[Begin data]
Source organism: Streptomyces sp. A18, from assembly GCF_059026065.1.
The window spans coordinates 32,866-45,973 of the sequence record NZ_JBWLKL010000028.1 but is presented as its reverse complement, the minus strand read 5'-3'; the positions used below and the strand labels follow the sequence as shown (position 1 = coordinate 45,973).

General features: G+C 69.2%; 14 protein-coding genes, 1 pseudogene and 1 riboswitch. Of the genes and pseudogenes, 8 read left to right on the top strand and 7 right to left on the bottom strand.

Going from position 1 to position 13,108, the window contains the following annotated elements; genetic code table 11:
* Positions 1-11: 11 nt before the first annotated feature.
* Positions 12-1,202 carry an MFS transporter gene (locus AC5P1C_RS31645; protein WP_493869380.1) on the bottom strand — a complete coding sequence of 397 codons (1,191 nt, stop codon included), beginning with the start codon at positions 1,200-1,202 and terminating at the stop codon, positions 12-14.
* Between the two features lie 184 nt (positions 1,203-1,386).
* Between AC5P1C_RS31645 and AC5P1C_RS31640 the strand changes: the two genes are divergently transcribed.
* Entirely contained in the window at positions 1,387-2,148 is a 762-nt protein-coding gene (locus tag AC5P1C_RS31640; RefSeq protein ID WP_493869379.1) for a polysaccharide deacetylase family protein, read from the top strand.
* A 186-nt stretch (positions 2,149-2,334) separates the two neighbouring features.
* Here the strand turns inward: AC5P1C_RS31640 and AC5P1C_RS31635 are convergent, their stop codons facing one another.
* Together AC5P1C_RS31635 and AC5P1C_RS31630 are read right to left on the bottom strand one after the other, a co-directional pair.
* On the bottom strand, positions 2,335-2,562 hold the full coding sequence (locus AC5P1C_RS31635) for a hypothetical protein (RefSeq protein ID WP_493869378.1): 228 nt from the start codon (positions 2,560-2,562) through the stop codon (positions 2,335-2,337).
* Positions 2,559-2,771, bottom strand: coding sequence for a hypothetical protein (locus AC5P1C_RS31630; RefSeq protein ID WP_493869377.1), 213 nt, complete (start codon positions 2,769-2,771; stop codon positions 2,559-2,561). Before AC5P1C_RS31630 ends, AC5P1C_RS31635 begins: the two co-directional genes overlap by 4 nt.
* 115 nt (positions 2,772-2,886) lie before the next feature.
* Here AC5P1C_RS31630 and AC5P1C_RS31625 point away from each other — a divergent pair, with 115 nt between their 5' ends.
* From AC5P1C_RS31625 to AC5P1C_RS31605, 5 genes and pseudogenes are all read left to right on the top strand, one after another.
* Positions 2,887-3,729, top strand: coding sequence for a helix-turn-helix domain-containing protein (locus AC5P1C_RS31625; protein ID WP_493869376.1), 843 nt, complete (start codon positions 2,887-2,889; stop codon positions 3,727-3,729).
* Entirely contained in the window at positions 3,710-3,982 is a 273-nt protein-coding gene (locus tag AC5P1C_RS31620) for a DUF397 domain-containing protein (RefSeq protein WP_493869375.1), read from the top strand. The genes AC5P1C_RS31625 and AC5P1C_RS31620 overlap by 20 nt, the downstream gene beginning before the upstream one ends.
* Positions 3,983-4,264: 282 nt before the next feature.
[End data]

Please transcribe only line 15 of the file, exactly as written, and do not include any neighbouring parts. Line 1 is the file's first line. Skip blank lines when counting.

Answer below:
* 115 nt (positions 2,772-2,886) lie before the next feature.